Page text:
Motorists have ‘no confidence in the safety of smart motorways’
Drivers have almost given up with the implementation of smart motorway networks with the majority demanding construction of the roads comes to an end.
A new poll for IAM RoadSmart shows 85 percent of road users want to see construction halted until their safety can be proven. A further 84 percent said they had “little faith” in the current safety systems in place if their car broke down on one of the roads.
Neil Greig, IAM RoadSmart Director of Policy and Research has urged the Department for Transport and Highways England to listen to the comments and come up with a new approach.
He has warned “delaying decisions” on the future of the roads could lead to drivers becoming stressed when behind the wheel.
He said: “Our members include many high mileage, experienced and confident motorway users but the results of this survey are clear to see, with the vast majority having very little, or no confidence, in the safety of smart motorways.
“We would urge the Department for Transport and Highways England to listen to what smart motorway users are saying and to consider our findings, along with other in-depth research, to determine the best approach to developing the smart motorway network.
“Delaying decisions on smart motorways will only lead to more drivers getting stressed.
“Alongside more education for drivers, IAM RoadSmart wants to see strong leadership with clear decisions taken soon on whether the programme should be reversed, or provided with the appropriate funding that will speed up delivery of the promised refuges, CCTV and vehicle detection technology.”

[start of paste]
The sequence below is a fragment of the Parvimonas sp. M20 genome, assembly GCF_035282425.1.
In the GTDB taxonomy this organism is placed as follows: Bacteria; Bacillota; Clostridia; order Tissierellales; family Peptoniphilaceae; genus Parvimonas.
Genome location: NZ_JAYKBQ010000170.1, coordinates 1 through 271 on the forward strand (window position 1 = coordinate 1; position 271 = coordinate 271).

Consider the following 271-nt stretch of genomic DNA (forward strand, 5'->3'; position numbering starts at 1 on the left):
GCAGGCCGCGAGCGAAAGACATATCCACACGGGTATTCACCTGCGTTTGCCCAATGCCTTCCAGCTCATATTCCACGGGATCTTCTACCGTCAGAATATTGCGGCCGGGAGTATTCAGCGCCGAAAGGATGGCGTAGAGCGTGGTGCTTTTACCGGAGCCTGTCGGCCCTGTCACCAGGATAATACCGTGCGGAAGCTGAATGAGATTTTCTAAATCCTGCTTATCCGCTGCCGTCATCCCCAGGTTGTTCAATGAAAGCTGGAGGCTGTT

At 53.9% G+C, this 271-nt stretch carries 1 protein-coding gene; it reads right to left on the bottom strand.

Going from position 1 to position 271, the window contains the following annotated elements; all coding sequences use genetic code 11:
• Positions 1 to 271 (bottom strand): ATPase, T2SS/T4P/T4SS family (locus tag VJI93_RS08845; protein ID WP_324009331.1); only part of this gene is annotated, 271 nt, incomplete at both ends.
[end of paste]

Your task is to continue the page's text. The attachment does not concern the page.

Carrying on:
The new survey found 81 percent of road users felt less safe travelling on a smart motorway compared to a normal one.
Meanwhile, 81 percent of road users agreed hard shoulders should immediately be reinstated on smart motorways to increase safety.
One of the major selling points for the introduction of smart motorways was to reduce journey times by opening up an extra lane at peak times.
However, a total of 40 percent of road users said they found no noticeable improvements in their journey time using smart motorways.
Just four percent said they had noticed a major improvement while six percent said journey times were worse than before.
Mr Greig added: “This survey highlights a potentially very serious unintended consequence in that driver reluctance to use smart motorways could create increased traffic on local A and B roads.
“This would undoubtedly lead to an increased risk of collision and injury with even more delays and driver frustration resulting.”
His comments come just a week after experts at Royal Haskoning found all lane running smart motorway schemes had the “lowest intrinsic safety” of all motorways.
They found Safe Systems tools – which can eliminate the most deadly hazards – were not properly adopted on the roads.
The report found as a result of safety issues, drivers were more likely to die or be seriously injured during accidents on the roads.
However, Highways England claimed the collision risks for road users actually declined after all-lane running schemes were introduced.
It said their own research revealed smart motorways were just as safe, or safer than conventional motorways “in most ways”.